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State of Finland's Forests 2012: Finnish forests and
forest management in a nutshell

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Private forest owners - family forests predominate

As in other countries in western Europe, forests in Finland are mainly owned by private people and families. In the principal growth area, southern and central Finland, about 3/4 of all forests are in private ownership, and in some areas in southern Finland the percentage can exceed 90%. State forests are for the most part situated in northern and eastern Finland. Private forestry is in fact the linchpin of the Finnish forest economy, as the growing stock volume, annual increment and fellings in private forests each account for between 64% and 83% of the total. Private forests produce over 80% of the roundwood purchased annually by the forest industry in Finland.

Forest land, growing stock, annual increment and commercial harvesting by forest ownership category.

 

Forest land area %

Growing stock volume on forest and low productive forest land %

Annual increment on forest and low productive forest land %

Commercial roundwood removals %

Forest ownership category

2004–2008

2004–2008

2004–2008

2000–2009

Private

60

64

73 1

83 1

State

26

21

272

9

Companies

9

9

..

8

Other (municipalities, parishes, associations and societies)

5

6

..

..

1private + other
2
state + companies


Source: Statistical Yearbook of Forestry 2009

Old and young generation of the family thinking on the
management of their own forest property.

 

Some 74% of private forests are family-owned. The average size of holdings is 30 hectares. There are 375,000 forest property entities of over two hectares. There are more forest owners than there are holdings, because spouses often have joint ownership of a holding. As estates and pools have an average of four partners, the number of people owning at least two hectares of forest is estimated to be about 737,000. In other words, one out of every eight Finns is a forest owner.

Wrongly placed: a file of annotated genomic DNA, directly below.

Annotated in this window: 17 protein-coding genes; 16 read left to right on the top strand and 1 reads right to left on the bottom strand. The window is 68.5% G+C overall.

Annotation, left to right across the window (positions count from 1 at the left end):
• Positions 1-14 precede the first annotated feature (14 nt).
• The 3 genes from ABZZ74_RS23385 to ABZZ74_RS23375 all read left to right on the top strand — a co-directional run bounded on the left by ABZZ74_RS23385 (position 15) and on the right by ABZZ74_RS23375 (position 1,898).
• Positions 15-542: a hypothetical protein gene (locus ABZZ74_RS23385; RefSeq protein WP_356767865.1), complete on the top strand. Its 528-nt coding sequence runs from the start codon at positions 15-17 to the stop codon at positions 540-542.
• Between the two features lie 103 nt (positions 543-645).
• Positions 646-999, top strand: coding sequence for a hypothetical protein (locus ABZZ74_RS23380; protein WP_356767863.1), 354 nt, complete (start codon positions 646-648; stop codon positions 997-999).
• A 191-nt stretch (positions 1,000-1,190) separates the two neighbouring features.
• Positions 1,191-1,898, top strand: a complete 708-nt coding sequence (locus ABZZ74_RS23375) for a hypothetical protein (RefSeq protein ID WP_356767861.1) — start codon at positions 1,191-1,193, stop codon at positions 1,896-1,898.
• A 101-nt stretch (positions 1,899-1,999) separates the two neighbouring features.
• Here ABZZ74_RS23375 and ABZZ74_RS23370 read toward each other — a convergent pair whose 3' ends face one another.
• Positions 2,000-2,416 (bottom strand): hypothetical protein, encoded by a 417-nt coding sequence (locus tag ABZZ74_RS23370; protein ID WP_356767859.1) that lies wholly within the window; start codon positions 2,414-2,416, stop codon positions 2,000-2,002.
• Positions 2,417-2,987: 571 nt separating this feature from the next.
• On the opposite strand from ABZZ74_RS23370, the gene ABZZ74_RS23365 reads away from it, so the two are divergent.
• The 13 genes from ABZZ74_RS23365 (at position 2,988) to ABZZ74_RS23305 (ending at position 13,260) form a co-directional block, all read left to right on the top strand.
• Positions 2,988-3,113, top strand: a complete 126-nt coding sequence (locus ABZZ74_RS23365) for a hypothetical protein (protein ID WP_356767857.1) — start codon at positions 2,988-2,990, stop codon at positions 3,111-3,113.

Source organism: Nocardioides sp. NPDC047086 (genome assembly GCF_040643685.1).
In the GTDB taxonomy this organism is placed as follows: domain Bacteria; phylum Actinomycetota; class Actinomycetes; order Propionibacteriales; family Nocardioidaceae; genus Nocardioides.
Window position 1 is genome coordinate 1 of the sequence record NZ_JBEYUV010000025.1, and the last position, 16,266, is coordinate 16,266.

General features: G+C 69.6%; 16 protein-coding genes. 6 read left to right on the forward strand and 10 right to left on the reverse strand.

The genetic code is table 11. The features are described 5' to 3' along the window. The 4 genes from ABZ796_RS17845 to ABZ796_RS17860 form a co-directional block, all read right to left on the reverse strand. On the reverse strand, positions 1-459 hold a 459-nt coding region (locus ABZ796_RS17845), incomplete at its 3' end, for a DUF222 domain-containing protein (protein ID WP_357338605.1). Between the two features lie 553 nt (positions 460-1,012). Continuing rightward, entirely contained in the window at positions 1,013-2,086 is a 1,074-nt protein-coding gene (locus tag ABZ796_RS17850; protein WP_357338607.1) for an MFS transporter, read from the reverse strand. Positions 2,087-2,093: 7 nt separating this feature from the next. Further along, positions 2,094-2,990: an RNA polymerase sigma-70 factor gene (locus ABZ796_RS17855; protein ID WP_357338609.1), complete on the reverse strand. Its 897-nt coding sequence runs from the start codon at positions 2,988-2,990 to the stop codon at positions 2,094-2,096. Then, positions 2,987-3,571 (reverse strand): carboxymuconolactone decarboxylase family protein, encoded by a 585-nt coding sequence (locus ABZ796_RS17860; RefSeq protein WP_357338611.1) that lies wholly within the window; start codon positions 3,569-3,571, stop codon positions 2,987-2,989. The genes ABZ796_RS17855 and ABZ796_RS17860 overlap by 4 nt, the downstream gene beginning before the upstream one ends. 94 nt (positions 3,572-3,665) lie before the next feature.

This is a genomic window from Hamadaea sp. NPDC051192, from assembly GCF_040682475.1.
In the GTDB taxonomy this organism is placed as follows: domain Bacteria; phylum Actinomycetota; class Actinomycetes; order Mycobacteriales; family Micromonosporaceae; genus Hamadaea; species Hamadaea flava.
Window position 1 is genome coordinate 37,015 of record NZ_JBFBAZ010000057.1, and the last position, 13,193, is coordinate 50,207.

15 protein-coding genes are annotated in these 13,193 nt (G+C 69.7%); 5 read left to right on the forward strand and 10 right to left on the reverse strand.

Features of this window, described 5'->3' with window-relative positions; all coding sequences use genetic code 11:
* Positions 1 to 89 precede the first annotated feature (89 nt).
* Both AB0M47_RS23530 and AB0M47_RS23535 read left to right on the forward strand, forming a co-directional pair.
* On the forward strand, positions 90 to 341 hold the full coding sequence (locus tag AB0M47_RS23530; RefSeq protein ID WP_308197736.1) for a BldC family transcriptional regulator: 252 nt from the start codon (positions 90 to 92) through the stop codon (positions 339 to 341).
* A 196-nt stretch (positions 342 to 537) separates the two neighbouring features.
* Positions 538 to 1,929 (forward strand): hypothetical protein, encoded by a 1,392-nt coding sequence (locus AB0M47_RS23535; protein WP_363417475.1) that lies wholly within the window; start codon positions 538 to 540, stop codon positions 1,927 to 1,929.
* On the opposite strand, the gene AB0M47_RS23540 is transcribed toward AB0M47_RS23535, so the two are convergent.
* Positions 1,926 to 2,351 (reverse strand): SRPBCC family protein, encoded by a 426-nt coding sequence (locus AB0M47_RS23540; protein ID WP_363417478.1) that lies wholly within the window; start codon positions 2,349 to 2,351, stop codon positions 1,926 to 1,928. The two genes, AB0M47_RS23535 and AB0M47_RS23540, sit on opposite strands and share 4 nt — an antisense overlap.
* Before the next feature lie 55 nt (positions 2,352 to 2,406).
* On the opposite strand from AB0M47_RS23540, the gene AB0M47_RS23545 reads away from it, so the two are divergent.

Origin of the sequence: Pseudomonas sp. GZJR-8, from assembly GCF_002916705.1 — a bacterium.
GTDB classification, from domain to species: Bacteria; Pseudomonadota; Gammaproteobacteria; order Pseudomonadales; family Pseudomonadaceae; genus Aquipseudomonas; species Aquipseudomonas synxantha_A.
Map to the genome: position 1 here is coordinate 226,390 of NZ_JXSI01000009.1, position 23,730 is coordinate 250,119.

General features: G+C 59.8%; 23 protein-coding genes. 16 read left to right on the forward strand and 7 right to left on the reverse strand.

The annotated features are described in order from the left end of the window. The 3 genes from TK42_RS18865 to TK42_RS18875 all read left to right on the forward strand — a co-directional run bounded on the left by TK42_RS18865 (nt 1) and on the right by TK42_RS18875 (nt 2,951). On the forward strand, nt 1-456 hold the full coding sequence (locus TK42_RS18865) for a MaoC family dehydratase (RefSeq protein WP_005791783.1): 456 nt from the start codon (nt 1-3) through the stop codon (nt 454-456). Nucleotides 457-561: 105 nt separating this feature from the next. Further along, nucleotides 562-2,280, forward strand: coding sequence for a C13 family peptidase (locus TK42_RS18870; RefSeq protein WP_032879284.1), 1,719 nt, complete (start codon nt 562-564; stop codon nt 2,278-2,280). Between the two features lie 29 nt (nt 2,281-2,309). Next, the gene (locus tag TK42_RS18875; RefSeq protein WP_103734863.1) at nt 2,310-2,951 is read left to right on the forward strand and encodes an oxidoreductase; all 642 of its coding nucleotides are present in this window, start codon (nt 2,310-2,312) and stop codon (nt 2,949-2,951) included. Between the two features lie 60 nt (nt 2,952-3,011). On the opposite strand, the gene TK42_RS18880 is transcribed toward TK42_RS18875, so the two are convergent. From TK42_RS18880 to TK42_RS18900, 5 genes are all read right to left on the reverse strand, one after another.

The fact that forests remain in the hands of families, passed on in inheritance from one generation to the next, is an indication of the predominance of rural habitation. With sweeping structural changes in society, however, the composition of forest owners is also changing, becoming urbanised. About 56% of forest owners live in sparsely populated areas and 44% in built-up areas, towns and cities. The number of forest owners is also growing, as holdings are split up in conjunction with the distribution of estates. Today, the largest single socio-economic group among private forest owners (about 45%) are pensioners.

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  Updated: 27.02.2012 /MLier |  Photo: Erkki Oksanen, Metla, unless otherwise stated | Copyright Metla | Feedback